The next blog in the characterization mini-series is from my colleague Andrew Deal. In his blog, Andrew will speak about Energy dispersive X-ray Spectroscopy (EDS) which is a very powerful technique for providing information about the composition/chemistry of a sample that is being analyzed by Scanning Electron Microscopy (SEM).
My name is Andrew Deal, and I’ve been at GE for almost seven years. I’m originally from Maryland, and I was all over the east coast before ending up in New York State. I obtained my Bachelor’s degree from the University of Virginia in Engineering Science. I received my Masters and Ph.D. from the University of Florida, where I studied metallurgy. My thesis work focused on quantifying the morphological stability of solid/liquid interfaces in faceted materials solidification, specifically the Ge-Sb system. I also spent a year and a half as a post-doc at Lehigh University in Pennsylvania, where I became proficient in electron microscopy and the characterization of materials. One of my specialties here at GE is Electron Backscatter Diffraction (EBSD), which is an analytical tool used on polycrystalline materials to understand the arrangement of atoms in a bulk sense, e.g. providing texture, grain size, plastic strain, boundary, and phase data. However, I use a variety of characterization techniques to understand microstructure-property relationships in all kinds of materials. One of the most common technique is Energy Dispersive X-ray Spectroscopy (EDS, or sometimes EDX), which is the subject of today’s conversation.
1. What is EDS?
Energy Dispersive X-ray Spectroscopy, EDS (or sometimes EDX), is an analytical technique employed in electron microscopes. Using EDS, a material’s local surface chemistry is obtainable in point or map format, with a resolution up to a few hundred nanometers. It is fast, reliable, and widely accepted. In general, most elements of the periodic table can be identified, with the exception of those lighter than boron. EDS data is usually semi-quantitative in nature, giving a sense of which element are more prevalent. However, an accurate quantitative analysis providing the exact at% or wt% of each element present is only possible in ideal circumstances. Unfortunately, modern EDS equipment readily reports quantitative estimates and element identification without requiring verification. This very frequently leads to incorrect reporting of the material chemistry in the hands of inexperienced operators.
2. How does it work?
The electron microscope supplies a beam of electrons, of a particular energy, that is focused onto a sample of material. When the electrons hit the sample they lose energy in a number of ways, one of which is through an X-ray emission process. Specifically, a beam electron may eject an electron from an atom of the material through an inelastic collision. That atom will then have an electron vacancy, making it an ion, and it will reconfigure its electron shells to minimize its energy. In doing so, an X-ray is often released having an energy that is characteristic of the atom that generated it. These ‘fingerprint’ X-rays are what an EDS detector gathers to identify the elements in the sample material. Most elements have multiple, characteristic X-ray fingerprints of unique energy.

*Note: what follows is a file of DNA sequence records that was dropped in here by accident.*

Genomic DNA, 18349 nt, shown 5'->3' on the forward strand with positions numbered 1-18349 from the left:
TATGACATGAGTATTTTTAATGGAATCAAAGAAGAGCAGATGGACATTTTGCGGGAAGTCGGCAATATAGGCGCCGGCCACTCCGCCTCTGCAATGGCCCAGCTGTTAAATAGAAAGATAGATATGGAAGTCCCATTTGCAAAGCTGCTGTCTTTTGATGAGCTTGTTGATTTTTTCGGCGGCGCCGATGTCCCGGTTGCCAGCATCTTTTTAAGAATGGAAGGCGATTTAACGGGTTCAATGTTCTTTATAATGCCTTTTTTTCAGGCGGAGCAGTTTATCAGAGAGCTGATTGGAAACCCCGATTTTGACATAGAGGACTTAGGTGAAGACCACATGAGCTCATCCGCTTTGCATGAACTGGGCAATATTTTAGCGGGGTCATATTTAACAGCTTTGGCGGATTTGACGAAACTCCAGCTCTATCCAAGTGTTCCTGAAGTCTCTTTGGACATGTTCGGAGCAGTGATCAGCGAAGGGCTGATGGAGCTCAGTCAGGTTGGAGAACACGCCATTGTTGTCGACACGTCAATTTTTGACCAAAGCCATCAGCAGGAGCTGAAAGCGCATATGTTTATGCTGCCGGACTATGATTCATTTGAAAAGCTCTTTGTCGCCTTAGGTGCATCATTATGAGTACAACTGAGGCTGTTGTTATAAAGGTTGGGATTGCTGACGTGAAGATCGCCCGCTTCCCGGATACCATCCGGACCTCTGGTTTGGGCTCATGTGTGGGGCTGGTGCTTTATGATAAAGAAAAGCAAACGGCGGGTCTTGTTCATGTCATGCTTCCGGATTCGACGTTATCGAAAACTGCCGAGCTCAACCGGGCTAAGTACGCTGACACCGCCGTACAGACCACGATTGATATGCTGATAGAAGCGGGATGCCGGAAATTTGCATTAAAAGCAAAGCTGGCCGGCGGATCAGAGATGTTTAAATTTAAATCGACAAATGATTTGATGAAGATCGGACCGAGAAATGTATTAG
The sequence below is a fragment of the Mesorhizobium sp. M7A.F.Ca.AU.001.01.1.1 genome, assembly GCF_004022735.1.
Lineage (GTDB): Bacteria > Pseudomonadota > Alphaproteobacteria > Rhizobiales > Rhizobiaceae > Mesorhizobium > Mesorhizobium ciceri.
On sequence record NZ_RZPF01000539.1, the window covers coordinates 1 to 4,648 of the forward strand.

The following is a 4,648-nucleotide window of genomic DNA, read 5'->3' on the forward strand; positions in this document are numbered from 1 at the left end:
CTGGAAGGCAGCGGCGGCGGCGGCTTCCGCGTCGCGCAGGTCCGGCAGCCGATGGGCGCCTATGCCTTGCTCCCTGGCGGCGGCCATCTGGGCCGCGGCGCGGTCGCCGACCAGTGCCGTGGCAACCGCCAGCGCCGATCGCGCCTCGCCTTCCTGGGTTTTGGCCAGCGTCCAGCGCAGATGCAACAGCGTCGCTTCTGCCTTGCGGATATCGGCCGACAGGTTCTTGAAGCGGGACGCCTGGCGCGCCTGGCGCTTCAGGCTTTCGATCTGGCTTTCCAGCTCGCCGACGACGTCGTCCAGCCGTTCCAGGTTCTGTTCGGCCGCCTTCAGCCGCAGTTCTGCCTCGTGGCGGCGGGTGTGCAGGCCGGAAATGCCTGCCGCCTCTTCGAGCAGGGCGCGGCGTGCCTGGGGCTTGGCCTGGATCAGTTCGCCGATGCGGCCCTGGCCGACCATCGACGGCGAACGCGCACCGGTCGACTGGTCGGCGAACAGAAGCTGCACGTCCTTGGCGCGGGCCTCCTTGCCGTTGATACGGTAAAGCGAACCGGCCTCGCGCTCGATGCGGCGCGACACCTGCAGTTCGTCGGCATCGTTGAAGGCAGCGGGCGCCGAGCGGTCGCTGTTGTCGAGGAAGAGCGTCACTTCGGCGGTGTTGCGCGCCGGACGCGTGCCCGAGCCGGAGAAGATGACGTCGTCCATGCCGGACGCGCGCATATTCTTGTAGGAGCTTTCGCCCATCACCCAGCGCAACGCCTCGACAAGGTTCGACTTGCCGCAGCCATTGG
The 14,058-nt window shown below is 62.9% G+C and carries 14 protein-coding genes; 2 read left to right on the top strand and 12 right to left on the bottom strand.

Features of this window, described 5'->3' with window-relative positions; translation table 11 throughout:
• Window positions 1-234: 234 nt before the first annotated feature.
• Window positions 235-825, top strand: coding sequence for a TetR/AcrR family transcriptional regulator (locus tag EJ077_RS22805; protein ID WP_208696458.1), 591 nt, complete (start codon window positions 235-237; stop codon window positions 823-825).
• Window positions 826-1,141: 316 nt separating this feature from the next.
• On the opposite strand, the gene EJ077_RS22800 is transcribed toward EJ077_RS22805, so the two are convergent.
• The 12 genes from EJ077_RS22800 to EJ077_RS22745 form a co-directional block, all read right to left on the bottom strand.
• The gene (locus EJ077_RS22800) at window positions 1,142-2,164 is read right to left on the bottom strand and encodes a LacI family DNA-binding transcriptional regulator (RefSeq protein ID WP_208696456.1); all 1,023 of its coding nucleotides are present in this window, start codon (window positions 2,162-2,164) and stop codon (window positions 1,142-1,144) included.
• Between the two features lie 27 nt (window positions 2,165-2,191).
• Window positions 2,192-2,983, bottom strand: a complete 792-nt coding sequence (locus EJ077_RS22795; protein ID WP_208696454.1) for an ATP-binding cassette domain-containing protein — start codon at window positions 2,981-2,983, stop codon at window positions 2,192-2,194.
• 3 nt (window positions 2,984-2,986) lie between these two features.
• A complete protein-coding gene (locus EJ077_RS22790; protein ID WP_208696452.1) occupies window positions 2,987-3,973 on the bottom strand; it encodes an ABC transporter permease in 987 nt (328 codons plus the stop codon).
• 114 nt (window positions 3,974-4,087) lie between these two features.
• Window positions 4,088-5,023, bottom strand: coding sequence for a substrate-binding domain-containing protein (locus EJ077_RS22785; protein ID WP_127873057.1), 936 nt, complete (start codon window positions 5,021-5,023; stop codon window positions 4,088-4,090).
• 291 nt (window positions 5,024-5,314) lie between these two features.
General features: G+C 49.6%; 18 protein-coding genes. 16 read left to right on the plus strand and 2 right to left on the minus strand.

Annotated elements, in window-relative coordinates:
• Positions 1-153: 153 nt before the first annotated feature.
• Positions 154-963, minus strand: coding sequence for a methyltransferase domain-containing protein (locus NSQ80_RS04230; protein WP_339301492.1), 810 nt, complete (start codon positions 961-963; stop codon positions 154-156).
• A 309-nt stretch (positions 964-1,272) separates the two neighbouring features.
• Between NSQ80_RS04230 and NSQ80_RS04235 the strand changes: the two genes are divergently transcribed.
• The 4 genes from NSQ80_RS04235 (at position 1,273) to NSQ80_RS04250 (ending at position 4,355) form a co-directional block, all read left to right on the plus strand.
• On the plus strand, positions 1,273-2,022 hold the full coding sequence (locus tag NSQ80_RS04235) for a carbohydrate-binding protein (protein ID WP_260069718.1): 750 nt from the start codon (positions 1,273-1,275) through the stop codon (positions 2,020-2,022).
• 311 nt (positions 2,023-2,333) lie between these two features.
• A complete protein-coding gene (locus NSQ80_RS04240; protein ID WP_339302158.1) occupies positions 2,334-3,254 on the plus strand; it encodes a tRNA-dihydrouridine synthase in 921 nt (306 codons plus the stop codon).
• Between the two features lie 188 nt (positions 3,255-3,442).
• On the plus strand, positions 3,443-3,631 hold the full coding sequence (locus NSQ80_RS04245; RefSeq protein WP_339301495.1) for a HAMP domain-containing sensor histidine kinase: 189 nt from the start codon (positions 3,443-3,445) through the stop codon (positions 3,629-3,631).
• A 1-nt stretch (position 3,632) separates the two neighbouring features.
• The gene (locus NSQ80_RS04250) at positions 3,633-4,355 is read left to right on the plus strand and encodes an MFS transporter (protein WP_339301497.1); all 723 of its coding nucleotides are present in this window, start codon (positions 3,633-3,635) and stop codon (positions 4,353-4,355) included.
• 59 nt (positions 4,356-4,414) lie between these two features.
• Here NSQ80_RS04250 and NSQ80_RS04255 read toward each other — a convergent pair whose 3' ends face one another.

It is important to note, however, that an EDS detector has a finite energy resolution. This means certain characteristic X-rays are not distinguishable. For example, it is often impossible to detect nitrogen if titanium is also present. This is because the nitrogen fingerprint is too similar to one of the titanium ones. Such an overlap can lead to the misidentification of elements by the instrument, requiring operator verification. Additionally, this example highlights a case where accurate quantitation is difficult, if not impossible in a practical sense.
3. Why do we use the instrument?
The main advantages of EDS are its spatial resolution, relatively high signal-to-noise level for major elements, analysis speed, and ease of use in obtaining chemical information from a material. Due to the high throughput of modern detectors, all elements can essentially be identified at simultaneously. EDS can be utilized on any flat, conductive sample that can handle a moderate vacuum, e.g. anything that can go into a scanning electron microscope (SEM). It is also employed in the transmission electron microscope (TEM). Both instruments can provide morphological information in the form of images to accompany the EDS data, making it easy to identify specific locations on a sample to analyze. Analysis times can range from a few seconds (taking a single spectra) to hours (mapping an area with trace elements).
Example of EDS data:
The EDS data below are an example of what information can be obtained using the technique. The material is alloy 718, a common material used in GE’s aircraft engines, which contains several phases. A single 512×512 raster scan of EDS data was collected in an SEM, and this was broken down into chemical maps of various characteristic X-ray fingerprints. Nine elements were mapped: Ti, Cr, Fe, Ni, Nb, C, Al, N, and Mo. As you can see, the chemical segregation of the elements is apparent, but everything is not as it seems! Note that the N fingerprint matches that of Ti, and this is the exact example discussed before. By looking at these maps, you can’t definitively say that the N is present. It turns out in this case it is present, as confirmed by other techniques (and historical knowledge of the alloy), but the maps would look the same if only Ti were present. Additionally, you’ll notice that the Nb and Mo maps are similar. This is another case where the characteristic X-rays are very close. So, to say the large oblong phase has about the same amount of Nb and Mo present based on these images is incorrect. There is much more going in this example than what I’ve been able to discuss here, so feel free to ask me any questions below.